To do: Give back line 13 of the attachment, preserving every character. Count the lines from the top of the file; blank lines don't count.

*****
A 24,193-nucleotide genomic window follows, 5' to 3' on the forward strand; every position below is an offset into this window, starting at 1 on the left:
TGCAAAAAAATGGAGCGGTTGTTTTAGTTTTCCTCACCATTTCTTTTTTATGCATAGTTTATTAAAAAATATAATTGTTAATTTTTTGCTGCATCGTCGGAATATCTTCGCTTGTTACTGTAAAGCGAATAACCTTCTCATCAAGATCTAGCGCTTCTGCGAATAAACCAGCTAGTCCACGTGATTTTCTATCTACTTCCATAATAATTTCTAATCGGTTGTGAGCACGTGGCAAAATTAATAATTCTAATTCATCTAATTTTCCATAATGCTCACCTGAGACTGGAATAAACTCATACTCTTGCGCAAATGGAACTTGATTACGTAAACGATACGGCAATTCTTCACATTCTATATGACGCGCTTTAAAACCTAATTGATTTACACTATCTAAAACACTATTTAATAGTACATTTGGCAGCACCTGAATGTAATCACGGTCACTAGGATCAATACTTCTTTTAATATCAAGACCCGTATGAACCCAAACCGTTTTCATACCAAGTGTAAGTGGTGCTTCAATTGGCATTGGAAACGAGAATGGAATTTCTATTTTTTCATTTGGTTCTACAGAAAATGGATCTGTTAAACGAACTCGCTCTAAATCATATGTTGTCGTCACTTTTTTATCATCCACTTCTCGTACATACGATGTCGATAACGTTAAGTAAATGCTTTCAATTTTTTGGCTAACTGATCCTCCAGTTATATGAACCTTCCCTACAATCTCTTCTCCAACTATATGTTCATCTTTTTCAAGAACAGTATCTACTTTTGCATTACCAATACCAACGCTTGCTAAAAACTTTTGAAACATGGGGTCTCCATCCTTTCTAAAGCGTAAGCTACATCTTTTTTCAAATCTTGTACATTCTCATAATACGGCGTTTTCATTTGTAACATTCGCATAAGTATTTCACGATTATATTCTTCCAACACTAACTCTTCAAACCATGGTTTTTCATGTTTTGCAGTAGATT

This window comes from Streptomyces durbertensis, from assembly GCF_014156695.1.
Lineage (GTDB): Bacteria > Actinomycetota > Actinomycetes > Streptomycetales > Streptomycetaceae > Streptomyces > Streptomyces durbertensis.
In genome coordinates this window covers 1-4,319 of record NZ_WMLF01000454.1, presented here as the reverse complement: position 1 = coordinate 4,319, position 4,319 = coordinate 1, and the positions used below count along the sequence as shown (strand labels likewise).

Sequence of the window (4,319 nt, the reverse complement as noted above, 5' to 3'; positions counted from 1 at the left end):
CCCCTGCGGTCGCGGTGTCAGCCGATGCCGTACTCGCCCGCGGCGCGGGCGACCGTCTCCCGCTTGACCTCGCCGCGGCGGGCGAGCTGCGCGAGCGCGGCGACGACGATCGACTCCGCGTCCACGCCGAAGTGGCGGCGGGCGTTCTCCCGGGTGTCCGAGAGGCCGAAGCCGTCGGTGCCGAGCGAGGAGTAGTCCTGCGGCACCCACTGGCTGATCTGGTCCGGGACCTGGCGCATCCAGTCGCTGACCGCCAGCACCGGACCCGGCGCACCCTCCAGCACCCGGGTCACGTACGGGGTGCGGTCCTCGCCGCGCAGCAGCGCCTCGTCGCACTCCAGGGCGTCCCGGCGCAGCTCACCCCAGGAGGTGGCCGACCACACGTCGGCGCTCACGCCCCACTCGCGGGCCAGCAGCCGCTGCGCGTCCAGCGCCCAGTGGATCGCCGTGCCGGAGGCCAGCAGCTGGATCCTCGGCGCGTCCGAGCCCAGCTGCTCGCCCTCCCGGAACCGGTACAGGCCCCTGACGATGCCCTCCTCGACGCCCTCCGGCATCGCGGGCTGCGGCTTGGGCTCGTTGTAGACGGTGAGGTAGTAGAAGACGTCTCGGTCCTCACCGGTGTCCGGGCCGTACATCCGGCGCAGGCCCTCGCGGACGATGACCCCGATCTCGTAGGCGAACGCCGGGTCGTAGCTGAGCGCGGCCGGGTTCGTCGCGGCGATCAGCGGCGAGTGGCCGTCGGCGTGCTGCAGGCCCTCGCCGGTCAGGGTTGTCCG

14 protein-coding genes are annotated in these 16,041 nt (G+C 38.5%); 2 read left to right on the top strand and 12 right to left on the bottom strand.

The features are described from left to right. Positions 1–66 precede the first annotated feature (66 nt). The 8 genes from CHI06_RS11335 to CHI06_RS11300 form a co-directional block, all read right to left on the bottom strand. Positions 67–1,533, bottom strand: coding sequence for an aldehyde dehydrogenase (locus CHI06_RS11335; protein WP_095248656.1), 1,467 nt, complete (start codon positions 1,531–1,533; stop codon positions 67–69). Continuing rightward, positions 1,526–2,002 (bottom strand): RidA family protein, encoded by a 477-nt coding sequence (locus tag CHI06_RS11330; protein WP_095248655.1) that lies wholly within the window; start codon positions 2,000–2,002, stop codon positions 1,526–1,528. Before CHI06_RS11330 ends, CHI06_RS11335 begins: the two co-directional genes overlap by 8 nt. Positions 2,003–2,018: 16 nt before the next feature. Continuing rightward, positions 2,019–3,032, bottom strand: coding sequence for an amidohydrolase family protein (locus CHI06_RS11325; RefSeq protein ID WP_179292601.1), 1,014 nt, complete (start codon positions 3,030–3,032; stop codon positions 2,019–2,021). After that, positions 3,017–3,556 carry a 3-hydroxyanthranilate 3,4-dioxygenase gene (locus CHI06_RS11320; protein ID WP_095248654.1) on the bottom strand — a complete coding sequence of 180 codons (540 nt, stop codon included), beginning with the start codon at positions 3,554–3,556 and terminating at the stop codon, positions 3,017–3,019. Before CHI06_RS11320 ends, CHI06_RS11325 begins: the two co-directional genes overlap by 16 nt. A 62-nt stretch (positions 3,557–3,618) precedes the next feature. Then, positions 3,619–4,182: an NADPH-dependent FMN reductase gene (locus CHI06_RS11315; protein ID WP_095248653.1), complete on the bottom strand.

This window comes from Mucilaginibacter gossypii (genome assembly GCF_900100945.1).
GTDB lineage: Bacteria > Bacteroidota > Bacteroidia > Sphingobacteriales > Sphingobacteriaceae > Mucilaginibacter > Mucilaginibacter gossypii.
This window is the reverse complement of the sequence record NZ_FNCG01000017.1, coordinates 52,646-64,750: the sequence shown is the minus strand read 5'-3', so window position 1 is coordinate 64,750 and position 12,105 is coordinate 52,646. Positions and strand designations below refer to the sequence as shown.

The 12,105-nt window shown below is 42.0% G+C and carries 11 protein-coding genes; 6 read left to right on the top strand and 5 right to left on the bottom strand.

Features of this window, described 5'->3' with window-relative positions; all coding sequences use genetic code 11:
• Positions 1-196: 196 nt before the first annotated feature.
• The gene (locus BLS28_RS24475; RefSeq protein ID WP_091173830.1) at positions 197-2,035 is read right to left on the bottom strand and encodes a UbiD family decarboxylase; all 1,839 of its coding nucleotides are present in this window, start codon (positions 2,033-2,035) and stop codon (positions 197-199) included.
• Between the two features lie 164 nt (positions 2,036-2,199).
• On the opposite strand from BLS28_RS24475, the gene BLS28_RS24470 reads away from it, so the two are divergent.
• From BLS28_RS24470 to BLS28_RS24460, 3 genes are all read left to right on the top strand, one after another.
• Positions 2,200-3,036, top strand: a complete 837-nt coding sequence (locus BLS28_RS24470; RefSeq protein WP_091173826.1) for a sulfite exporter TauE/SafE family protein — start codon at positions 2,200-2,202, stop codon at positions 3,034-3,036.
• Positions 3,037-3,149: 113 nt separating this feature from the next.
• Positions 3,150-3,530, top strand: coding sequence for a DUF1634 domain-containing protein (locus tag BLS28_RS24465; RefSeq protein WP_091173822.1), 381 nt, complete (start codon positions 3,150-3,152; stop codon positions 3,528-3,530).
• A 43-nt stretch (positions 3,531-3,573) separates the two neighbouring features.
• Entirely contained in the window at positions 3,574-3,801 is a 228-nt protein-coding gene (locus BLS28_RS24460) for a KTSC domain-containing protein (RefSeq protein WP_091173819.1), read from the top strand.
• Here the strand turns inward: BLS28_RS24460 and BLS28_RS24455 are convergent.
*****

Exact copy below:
The 12,105-nt window shown below is 42.0% G+C and carries 11 protein-coding genes; 6 read left to right on the top strand and 5 right to left on the bottom strand.